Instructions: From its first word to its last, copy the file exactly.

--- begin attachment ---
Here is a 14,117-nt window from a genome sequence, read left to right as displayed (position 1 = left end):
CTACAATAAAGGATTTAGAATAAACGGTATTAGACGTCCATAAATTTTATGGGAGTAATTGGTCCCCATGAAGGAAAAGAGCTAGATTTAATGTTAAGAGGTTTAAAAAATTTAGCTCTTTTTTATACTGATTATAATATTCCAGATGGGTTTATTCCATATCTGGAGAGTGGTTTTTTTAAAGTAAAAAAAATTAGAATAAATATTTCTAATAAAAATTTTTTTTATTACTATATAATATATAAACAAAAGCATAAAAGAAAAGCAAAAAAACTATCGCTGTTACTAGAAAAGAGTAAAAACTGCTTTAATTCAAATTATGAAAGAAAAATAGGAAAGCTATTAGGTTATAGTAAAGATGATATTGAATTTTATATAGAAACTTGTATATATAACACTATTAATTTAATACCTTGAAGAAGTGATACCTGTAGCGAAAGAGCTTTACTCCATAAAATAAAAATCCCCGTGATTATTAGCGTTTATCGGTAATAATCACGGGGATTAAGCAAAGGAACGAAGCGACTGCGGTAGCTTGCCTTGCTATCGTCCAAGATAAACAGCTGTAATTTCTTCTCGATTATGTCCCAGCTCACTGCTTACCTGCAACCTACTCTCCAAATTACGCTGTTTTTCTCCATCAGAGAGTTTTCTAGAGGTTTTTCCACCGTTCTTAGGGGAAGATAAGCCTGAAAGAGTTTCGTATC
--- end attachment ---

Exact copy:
Here is a 14,117-nt window from a genome sequence, read left to right as displayed (position 1 = left end):
CTACAATAAAGGATTTAGAATAAACGGTATTAGACGTCCATAAATTTTATGGGAGTAATTGGTCCCCATGAAGGAAAAGAGCTAGATTTAATGTTAAGAGGTTTAAAAAATTTAGCTCTTTTTTATACTGATTATAATATTCCAGATGGGTTTATTCCATATCTGGAGAGTGGTTTTTTTAAAGTAAAAAAAATTAGAATAAATATTTCTAATAAAAATTTTTTTTATTACTATATAATATATAAACAAAAGCATAAAAGAAAAGCAAAAAAACTATCGCTGTTACTAGAAAAGAGTAAAAACTGCTTTAATTCAAATTATGAAAGAAAAATAGGAAAGCTATTAGGTTATAGTAAAGATGATATTGAATTTTATATAGAAACTTGTATATATAACACTATTAATTTAATACCTTGAAGAAGTGATACCTGTAGCGAAAGAGCTTTACTCCATAAAATAAAAATCCCCGTGATTATTAGCGTTTATCGGTAATAATCACGGGGATTAAGCAAAGGAACGAAGCGACTGCGGTAGCTTGCCTTGCTATCGTCCAAGATAAACAGCTGTAATTTCTTCTCGATTATGTCCCAGCTCACTGCTTACCTGCAACCTACTCTCCAAATTACGCTGTTTTTCTCCATCAGAGAGTTTTCTAGAGGTTTTTCCACCGTTCTTAGGGGAAGATAAGCCTGAAAGAGTTTCGTATC